By Mike Davis
I woke up to a storm. It wasn’t the weather system that bulldozed the Southeast overnight. It was news about a virtual race Sunday in which Kyle Larson used a racial slur after asking a friend over a live audio feed, “You can’t hear me?”
Turns out, ironically, he was heard.
As we prepare to tape a new episode of The Dale Jr. Download today, I am deep into processing my thoughts of what Kyle said and his indefinite suspension by NASCAR. Don’t confuse that with preparing talking points. I try to process my thoughts any time before I speak, whether it be before a podcast, cashing out at the grocery counter, or asking my wife if she has thoughts about dinner.
Writing helps, hence why I am doing this. Here’s where I am:
I am one who tries not to assume the worst in folks. I am one who does not shun people. I am one who does not allow social media to influence my opinions or define others for me. I believe in forgiveness and redemption. All of that said, the intentional use of that word provides no room for an alibi.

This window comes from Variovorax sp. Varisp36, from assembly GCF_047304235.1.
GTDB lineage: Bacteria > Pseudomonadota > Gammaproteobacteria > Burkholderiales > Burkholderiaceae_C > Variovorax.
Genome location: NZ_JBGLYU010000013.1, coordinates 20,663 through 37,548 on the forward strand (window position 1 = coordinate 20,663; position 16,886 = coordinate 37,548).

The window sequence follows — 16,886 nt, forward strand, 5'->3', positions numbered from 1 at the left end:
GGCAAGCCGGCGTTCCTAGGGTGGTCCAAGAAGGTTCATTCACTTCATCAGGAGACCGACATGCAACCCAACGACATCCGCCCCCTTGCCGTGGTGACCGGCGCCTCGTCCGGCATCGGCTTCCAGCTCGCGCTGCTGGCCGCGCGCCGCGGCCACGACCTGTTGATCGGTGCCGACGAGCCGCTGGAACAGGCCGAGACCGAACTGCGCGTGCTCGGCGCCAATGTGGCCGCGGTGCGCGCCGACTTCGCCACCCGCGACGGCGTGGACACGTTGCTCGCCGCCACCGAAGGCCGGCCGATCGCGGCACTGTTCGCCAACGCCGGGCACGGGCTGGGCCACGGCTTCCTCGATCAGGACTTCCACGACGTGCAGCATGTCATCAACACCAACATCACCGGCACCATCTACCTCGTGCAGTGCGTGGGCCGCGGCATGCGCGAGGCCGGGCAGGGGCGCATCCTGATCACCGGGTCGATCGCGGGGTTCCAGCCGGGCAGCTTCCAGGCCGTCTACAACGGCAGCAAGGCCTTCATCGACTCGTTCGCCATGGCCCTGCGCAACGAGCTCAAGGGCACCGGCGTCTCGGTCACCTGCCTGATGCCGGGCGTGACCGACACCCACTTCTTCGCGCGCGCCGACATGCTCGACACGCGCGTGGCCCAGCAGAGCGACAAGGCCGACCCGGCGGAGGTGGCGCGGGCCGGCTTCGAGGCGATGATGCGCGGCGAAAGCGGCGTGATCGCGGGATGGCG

No doubt there are many big problems with what was said over that live stream. But one of the biggest errors we can commit in response is focusing on the fallout of Kyle’s slur rather addressing the root problem, which is simply this: that word belongs in nobody’s vernacular. It's repulsive. If it exists within your psyche, then you have the propensity to use it. And if you use it, then it's well within my right and everyone else's to judge, assume the worst, and not wait for explanations. This coming from me -- the one person ordinarily against impulsive reactions. But with that word, well, the path to redemption for those who use it should be no less difficult than the path to forgiveness for anyone forced to hear it.
This is my opinion as of Monday morning. I don't speak for anyone else. I look forward to taping our DJD episode today.